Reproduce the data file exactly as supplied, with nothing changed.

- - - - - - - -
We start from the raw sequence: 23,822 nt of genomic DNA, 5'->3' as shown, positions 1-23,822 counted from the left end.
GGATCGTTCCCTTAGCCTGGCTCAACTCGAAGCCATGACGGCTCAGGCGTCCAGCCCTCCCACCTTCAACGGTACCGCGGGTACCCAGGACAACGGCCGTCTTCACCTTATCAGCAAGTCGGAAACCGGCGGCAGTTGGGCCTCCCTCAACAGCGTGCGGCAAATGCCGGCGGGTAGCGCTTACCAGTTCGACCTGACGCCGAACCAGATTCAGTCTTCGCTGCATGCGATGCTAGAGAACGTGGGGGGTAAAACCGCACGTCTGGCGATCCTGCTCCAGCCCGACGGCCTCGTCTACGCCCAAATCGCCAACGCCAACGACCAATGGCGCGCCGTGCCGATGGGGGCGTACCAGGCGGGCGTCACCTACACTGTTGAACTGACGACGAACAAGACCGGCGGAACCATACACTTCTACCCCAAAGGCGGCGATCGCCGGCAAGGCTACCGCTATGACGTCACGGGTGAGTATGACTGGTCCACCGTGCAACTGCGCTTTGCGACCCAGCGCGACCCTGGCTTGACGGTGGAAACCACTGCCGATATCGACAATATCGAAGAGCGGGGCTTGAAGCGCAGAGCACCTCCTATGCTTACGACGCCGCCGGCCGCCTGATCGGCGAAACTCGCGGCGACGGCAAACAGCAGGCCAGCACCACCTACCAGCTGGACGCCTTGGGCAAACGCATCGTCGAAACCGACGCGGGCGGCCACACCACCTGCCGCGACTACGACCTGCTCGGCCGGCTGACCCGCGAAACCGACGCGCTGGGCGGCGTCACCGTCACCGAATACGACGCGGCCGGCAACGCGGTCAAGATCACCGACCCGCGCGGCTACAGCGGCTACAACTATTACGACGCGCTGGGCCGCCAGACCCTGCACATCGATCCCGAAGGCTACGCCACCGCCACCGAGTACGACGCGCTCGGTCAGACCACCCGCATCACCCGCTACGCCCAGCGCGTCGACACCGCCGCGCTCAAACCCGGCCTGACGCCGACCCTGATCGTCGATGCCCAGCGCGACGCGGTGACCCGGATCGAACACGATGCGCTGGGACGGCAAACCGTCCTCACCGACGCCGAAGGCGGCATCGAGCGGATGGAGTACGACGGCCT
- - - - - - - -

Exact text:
We start from the raw sequence: 23,822 nt of genomic DNA, 5'->3' as shown, positions 1-23,822 counted from the left end.
GGATCGTTCCCTTAGCCTGGCTCAACTCGAAGCCATGACGGCTCAGGCGTCCAGCCCTCCCACCTTCAACGGTACCGCGGGTACCCAGGACAACGGCCGTCTTCACCTTATCAGCAAGTCGGAAACCGGCGGCAGTTGGGCCTCCCTCAACAGCGTGCGGCAAATGCCGGCGGGTAGCGCTTACCAGTTCGACCTGACGCCGAACCAGATTCAGTCTTCGCTGCATGCGATGCTAGAGAACGTGGGGGGTAAAACCGCACGTCTGGCGATCCTGCTCCAGCCCGACGGCCTCGTCTACGCCCAAATCGCCAACGCCAACGACCAATGGCGCGCCGTGCCGATGGGGGCGTACCAGGCGGGCGTCACCTACACTGTTGAACTGACGACGAACAAGACCGGCGGAACCATACACTTCTACCCCAAAGGCGGCGATCGCCGGCAAGGCTACCGCTATGACGTCACGGGTGAGTATGACTGGTCCACCGTGCAACTGCGCTTTGCGACCCAGCGCGACCCTGGCTTGACGGTGGAAACCACTGCCGATATCGACAATATCGAAGAGCGGGGCTTGAAGCGCAGAGCACCTCCTATGCTTACGACGCCGCCGGCCGCCTGATCGGCGAAACTCGCGGCGACGGCAAACAGCAGGCCAGCACCACCTACCAGCTGGACGCCTTGGGCAAACGCATCGTCGAAACCGACGCGGGCGGCCACACCACCTGCCGCGACTACGACCTGCTCGGCCGGCTGACCCGCGAAACCGACGCGCTGGGCGGCGTCACCGTCACCGAATACGACGCGGCCGGCAACGCGGTCAAGATCACCGACCCGCGCGGCTACAGCGGCTACAACTATTACGACGCGCTGGGCCGCCAGACCCTGCACATCGATCCCGAAGGCTACGCCACCGCCACCGAGTACGACGCGCTCGGTCAGACCACCCGCATCACCCGCTACGCCCAGCGCGTCGACACCGCCGCGCTCAAACCCGGCCTGACGCCGACCCTGATCGTCGATGCCCAGCGCGACGCGGTGACCCGGATCGAACACGATGCGCTGGGACGGCAAACCGTCCTCACCGACGCCGAAGGCGGCATCGAGCGGATGGAGTACGACGGCCT